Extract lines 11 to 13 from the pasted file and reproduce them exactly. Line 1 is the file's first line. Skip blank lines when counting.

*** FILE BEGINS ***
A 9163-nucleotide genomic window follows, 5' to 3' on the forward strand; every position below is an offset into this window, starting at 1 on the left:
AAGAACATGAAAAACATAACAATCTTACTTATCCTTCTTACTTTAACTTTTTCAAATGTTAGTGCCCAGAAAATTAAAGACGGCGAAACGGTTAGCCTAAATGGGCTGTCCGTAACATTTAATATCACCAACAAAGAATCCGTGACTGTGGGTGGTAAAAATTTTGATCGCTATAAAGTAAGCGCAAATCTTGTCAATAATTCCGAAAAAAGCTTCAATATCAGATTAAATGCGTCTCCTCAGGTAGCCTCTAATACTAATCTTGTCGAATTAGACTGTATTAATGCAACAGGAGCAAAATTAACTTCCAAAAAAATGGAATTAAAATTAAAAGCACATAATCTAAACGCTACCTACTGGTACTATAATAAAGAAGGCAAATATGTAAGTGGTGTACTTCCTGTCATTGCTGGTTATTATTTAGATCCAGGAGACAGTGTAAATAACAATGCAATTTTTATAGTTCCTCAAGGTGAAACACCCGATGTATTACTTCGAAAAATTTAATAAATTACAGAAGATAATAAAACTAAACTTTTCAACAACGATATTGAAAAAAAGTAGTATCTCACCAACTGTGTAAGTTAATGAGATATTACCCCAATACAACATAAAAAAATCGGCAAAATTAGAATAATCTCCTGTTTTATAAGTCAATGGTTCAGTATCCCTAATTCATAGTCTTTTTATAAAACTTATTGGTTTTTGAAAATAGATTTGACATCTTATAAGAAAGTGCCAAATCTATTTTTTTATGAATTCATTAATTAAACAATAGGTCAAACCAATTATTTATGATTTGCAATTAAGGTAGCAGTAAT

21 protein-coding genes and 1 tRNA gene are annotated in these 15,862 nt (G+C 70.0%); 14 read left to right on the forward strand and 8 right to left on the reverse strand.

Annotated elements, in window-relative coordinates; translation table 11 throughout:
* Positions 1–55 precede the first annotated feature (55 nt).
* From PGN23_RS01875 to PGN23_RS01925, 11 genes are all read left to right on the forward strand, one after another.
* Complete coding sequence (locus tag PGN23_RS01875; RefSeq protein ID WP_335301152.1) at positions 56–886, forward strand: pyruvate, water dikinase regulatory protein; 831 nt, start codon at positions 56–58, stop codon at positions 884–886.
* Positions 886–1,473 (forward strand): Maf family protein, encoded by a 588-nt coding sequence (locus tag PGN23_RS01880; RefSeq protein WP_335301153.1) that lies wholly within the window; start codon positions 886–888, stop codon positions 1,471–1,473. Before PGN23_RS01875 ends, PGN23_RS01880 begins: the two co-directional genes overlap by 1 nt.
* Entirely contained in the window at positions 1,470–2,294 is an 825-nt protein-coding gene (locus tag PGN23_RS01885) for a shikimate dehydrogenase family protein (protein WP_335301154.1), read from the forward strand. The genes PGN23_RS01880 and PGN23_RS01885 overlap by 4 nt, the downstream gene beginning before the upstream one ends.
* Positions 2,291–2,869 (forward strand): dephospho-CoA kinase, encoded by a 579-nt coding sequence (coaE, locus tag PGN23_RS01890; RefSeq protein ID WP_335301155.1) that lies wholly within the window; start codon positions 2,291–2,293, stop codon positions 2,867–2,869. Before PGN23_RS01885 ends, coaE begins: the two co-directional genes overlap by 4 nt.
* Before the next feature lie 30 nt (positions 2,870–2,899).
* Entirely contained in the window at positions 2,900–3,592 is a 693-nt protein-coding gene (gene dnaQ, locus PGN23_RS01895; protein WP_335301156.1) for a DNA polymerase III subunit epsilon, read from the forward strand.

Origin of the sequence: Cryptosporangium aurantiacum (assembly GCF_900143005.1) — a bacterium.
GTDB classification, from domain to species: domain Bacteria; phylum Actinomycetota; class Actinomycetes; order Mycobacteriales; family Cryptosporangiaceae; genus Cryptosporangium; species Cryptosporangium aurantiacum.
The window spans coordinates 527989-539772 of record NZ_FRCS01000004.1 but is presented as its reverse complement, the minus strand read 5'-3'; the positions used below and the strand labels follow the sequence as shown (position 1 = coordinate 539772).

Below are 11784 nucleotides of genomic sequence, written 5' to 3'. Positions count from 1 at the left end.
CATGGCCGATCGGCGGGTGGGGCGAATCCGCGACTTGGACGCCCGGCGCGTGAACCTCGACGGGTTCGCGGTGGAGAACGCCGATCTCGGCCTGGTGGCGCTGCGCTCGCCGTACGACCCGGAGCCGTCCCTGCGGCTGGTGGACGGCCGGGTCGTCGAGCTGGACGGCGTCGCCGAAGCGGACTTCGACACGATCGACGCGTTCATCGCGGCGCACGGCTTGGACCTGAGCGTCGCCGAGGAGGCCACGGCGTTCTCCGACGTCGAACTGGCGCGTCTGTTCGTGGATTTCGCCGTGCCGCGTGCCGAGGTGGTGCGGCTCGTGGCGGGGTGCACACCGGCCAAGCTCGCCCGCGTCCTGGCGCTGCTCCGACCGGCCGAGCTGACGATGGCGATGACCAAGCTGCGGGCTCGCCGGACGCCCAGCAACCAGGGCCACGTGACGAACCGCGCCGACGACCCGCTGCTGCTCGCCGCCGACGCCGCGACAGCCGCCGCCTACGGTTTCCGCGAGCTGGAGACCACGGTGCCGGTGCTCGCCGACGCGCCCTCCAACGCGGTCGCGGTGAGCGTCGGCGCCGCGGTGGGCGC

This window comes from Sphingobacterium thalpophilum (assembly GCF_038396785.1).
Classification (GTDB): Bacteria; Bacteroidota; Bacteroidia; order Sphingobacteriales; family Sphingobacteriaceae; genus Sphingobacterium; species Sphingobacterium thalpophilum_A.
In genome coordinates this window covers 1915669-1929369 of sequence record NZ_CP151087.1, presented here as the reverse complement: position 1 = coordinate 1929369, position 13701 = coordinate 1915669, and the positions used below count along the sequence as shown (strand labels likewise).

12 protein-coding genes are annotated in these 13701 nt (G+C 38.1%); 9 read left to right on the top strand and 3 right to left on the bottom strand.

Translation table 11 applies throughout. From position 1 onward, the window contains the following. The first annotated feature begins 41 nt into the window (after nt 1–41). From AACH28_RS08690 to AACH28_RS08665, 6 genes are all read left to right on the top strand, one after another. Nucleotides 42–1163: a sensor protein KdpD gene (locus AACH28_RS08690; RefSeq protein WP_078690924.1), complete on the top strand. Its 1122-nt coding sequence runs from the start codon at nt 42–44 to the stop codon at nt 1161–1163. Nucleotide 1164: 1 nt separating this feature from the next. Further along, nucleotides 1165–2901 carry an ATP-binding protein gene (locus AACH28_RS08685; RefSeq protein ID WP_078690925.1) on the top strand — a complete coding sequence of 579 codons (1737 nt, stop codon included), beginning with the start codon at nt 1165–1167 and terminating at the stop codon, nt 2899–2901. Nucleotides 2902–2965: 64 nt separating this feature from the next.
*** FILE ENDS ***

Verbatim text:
* Before the next feature lie 30 nt (positions 2,870–2,899).
* Entirely contained in the window at positions 2,900–3,592 is a 693-nt protein-coding gene (gene dnaQ, locus PGN23_RS01895; protein WP_335301156.1) for a DNA polymerase III subunit epsilon, read from the forward strand.

Origin of the sequence: Cryptosporangium aurantiacum (assembly GCF_900143005.1) — a bacterium.